Next, Nikolai Apollonovich with his white, icon-like countenance belies the purity of the white domino with his own red domino – it seems as if Nikolai is struggling to remove himself from or trying to fill out his “white” with “red.” In donning the red domino, Nikolai becomes a “red buffoon” (46), empowering himself behind this disguise to spite Sofia Petrovna, who “had called him by that name, so a red buffoon had come” (46). Simultaneously, Nikolai has also unwittingly become an agent of chaos and disorder with his antics. They have “unravelled into a series of events that never happened” (38), sensationalized and fabricated by a newspaper editor. Moreover, to his own father, he appears in his red domino as “some prankster with no sense of tact…trying to terrorize him with the symbolic color red” (109) during the ball. It appears as if Nikolai is giving the lie to his seemingly unbesmirched demeanor by adopting a devilish alter ego.
Moreover, when Apollon looks at his son’s portrait in which he is holding a “white kid glove,” Nikolai is described as “suffering” (249) within the frame. This suffering also brings out Nikolai’s self-righteous sentiment of martyrdom, expressed in Christ-like terms such as “You knew not what you did” (254) and “Denounce me, don’t believe me!” (254), but interestingly he does not recognize the “sad and tall one” (125) as Christ. Rather, Nikolai identifies him as a “police officer” (125) who disapproves of the student by shaking “his little flaxen white beard” (125). We are thus presented with a conflation of images – who is the Christ, Nikolai or the white domino? Is there meant to be only one, or is each a figment of his own particular reality (Sofia’s and Nikolai’s)? And is it really Christ or a police officer? The unquestioned uniformity of associations with white is no longer adequate.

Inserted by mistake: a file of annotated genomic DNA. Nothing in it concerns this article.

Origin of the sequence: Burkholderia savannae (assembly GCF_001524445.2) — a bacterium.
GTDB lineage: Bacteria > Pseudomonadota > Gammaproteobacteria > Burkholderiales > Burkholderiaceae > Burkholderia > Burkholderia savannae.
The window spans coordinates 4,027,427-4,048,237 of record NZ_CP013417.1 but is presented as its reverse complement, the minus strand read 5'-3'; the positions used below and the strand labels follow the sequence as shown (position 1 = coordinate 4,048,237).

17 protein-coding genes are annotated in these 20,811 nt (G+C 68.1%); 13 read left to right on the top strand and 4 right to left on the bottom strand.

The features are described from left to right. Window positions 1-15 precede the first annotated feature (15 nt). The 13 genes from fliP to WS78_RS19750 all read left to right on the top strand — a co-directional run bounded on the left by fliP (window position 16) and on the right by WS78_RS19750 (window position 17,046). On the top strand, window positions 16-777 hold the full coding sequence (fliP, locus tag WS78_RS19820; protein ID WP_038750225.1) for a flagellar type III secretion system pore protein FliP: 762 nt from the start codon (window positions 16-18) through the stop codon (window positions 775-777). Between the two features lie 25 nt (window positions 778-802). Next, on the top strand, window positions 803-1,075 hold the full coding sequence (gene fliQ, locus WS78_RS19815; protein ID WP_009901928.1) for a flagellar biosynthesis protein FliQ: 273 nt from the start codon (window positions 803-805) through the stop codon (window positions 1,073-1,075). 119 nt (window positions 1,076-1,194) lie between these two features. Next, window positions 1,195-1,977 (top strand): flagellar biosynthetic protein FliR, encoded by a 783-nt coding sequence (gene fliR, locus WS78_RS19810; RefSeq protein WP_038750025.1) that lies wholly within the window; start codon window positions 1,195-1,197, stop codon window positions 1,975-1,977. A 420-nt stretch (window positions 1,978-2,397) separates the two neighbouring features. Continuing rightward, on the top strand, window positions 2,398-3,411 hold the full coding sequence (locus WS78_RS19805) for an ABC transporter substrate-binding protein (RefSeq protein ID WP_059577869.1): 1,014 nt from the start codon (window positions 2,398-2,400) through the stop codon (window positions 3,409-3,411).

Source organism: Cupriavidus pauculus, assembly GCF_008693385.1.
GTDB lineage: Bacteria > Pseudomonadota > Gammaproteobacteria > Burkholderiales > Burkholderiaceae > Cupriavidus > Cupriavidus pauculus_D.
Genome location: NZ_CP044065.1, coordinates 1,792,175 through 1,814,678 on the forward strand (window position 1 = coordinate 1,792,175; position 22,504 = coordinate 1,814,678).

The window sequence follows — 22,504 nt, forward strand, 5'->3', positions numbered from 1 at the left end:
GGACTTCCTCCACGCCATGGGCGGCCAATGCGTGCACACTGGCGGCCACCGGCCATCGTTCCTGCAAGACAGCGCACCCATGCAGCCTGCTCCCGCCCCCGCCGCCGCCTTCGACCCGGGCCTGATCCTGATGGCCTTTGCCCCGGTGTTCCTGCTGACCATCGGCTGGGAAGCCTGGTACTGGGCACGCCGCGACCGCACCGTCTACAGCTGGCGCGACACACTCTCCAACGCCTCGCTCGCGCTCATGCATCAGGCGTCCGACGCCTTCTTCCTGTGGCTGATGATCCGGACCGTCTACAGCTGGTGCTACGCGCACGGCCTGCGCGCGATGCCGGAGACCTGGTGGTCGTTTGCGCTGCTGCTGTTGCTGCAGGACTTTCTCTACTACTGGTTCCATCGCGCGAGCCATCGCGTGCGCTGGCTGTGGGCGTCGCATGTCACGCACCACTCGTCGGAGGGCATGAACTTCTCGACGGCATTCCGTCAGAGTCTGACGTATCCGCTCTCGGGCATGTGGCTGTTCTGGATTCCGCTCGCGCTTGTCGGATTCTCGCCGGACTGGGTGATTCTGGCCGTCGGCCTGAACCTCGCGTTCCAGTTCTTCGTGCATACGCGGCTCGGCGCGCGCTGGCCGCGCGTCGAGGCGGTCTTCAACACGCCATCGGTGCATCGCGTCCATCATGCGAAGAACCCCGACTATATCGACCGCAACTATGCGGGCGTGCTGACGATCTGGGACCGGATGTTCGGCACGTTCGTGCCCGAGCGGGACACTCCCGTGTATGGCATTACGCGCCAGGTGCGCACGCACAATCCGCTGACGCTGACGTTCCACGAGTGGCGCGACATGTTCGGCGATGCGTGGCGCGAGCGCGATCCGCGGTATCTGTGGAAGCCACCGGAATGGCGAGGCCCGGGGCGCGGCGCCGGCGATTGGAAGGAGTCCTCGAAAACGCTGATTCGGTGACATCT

Apollon Apollonovich, who at the height of his power is girded in white and gold, firstly calls the Christian association of white into doubt as his divine demeanor seems to stem from the Greek god Apollo instead. From this great height of white Apollon falls into “a dust cloud” and a mess of “mouse-colored skirts…raspberry-colored tassels” (237), with eyes that are “blue, very blue, childlike, even blank” (272) in the depths of his mental breakdown. The decrepitude which characterizes this “twilight of Ableukhov” (232) casts a literal shadow over Apollon’s temporal power as opposed to the eternal grandeur of either the sun-god Apollo or the radiant, risen Christ, even though they are all linked by the white motif.